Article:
The Fair Labor Standards Act (FLSA)
The Fair Labor Standards Act (FLSA) , which prescribes standards for the basic minimum wage
and overtime pay, affects most private and public employment. It requires employers to
pay covered employees who are not otherwise exempt at least the federal
minimum wage and overtime pay of one-and-one-half-times the regular rate
of pay. For nonagricultural operations, it restricts the hours that
children under age 16 can work and forbids the employment of children
under age 18 in certain jobs deemed too dangerous. For agricultural
operations, it prohibits the employment of children under age 16 during
school hours and in certain jobs deemed too dangerous. The Act is
administered by the
Employment Standards Administration's
Wage and Hour Division within the U.S. Department of Labor.
- Employment Law Guide - Minimum Wage and Overtime Pay - Describes the minimum wage and overtime pay requirements.
- General Information
on the FLSA - The Fair Labor Standards Act (FLSA) establishes
minimum wage, overtime pay, recordkeeping, and child labor standards
affecting full-time and part-time workers in the private sector and
in federal, state, and local governments.
- The Handy Reference
Guide to the FLSA - The FLSA establishes minimum wage, overtime pay, recordkeeping, and youth
employment standards affecting full-time and part-time workers in
the private sector and in federal, state, and local governments.
- Questions and Answers About the
Minimum Wage - The federal minimum wage for covered nonexempt
employees is $5.85 per hour effective July 24, 2007; $6.55 per hour effective July 24, 2008; and $7.25 per hour effective July 24, 2009. The federal minimum wage provisions are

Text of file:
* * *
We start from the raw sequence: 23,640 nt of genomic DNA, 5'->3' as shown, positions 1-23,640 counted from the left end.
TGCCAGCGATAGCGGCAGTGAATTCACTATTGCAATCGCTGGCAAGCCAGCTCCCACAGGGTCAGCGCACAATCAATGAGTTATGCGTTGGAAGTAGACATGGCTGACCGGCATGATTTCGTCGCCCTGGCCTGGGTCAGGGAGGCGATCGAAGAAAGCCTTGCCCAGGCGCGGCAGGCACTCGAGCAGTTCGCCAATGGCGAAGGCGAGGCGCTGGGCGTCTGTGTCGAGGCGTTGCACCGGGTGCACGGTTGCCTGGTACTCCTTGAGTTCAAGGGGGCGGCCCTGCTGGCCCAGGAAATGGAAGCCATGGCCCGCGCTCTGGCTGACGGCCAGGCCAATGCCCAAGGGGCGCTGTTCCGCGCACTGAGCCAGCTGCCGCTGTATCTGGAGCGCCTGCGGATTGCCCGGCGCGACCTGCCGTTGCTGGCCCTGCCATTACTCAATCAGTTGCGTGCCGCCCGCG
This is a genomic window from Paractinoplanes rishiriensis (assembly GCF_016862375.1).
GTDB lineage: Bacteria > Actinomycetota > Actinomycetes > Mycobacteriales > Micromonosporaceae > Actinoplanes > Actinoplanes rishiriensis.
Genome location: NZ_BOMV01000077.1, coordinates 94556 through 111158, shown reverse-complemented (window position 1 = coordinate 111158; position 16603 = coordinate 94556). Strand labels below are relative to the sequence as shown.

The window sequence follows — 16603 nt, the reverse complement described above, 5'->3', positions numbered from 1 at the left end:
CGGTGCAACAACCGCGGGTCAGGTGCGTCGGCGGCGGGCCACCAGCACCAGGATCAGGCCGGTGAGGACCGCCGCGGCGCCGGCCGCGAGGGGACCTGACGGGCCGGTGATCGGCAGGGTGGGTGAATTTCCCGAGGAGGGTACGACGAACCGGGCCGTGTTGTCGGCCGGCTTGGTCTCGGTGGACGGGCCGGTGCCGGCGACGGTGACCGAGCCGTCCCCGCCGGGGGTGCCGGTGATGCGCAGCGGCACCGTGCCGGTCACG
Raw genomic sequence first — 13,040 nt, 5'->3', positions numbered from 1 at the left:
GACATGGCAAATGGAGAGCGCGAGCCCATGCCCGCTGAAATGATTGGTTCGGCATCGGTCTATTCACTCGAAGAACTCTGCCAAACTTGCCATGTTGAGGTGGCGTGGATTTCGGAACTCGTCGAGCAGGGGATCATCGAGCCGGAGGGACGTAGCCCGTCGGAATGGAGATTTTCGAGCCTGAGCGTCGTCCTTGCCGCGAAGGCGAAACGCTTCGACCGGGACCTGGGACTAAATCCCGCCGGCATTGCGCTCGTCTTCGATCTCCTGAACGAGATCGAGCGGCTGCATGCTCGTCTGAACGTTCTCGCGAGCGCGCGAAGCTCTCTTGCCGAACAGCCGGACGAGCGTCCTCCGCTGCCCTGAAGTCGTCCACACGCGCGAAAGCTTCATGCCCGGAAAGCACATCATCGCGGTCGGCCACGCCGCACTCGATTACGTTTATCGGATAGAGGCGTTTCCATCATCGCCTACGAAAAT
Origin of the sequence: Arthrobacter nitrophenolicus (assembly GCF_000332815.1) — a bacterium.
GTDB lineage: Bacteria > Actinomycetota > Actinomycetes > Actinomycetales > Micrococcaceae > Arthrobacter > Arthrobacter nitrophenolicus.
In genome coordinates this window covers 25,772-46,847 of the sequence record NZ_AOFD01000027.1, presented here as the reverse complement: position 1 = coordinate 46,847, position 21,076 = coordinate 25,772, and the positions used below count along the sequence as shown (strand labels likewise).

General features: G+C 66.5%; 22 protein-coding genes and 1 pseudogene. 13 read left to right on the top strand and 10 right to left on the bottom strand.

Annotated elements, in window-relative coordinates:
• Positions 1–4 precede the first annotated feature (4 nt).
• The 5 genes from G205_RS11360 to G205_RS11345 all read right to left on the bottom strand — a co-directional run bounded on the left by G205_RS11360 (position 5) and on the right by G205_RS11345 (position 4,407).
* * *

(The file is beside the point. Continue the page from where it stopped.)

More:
contained in the FLSA. Many states also
have minimum wage laws.
- Minimum Wage Rates for Each
- YouthRules! Web Site -
Contains information for teens who have a job or are looking for a job; and
for their parents, teachers, and employers.
- U.S. Department of Labor's (DOL) FairPay Overtime Initiative
- Child Labor Requirements in Nonagricultural Occupations
- Child Labor Requirements in Agricultural Occupations
- Frequently Asked Questions Regarding Child Labor
- General Information
from the Employment Standards Administration, Wage and Hour Division (PDF).
- Filing a complaint - DOL's Wage and Hour Division manages complaints regarding violations of the various laws and regulations it administers. To file a complaint concerning one of these laws, contact your nearest Wage and Hour Division office or call the Department's Toll-Free Wage and Hour Help Line at 1-866-4-US-WAGE.
- Topical Index - Alphabetical listing of Wage and Hour Division fact sheets.
Every employer covered by the Fair Labor Standards Act
(FLSA) must keep certain records for each covered, nonexempt worker.
There is no required form for the records, but the records must include
accurate information about the employee and data about the hours worked
and the wages earned. The following is a listing of the basic records
that an employer must maintain:
- Employee's full name, as used for social security purposes, and on the same record, the employee's identifying symbol or number if such is used in place of name on any time, work, or payroll records;
- Address, including zip code;
- Birth date, if younger than 19;
- Sex and occupation;
- Time and day of week when employee's workweek begins. Hours
worked each day and total hours worked each workweek;
- Basis on which employee's wages are paid;
- Regular hourly pay rate;
- Total daily or weekly straight-time earnings;
- Total overtime earnings for the workweek;
- All additions to or deductions from the employee's wages;
- Total wages paid each pay period;
- Date of payment and the pay period covered by the payment.
- Employment Standards Administration (ESA)
Wage and Hour Division
200 Constitution Avenue, NW
Washington, DC 20210
Tel: 1-866-4USWAGE (1-866-487-9243)
- For questions on other DOL laws,
please call DOL's Toll-Free Help Line at 1-866-4-USA-DOL. Live assistance is available in English and Spanish, Monday through Friday from 8:00 a.m. to 8:00 p.m. Eastern Time. Additional service is available in more than 140 languages through a translation service.
*Pursuant to the U.S. Department of Labor's Confidentiality Protocol
for Compliance Assistance Inquiries, information provided by a telephone caller
will be kept confidential within the bounds of the law. Compliance assistance
inquiries will not trigger an inspection, audit, investigation, etc.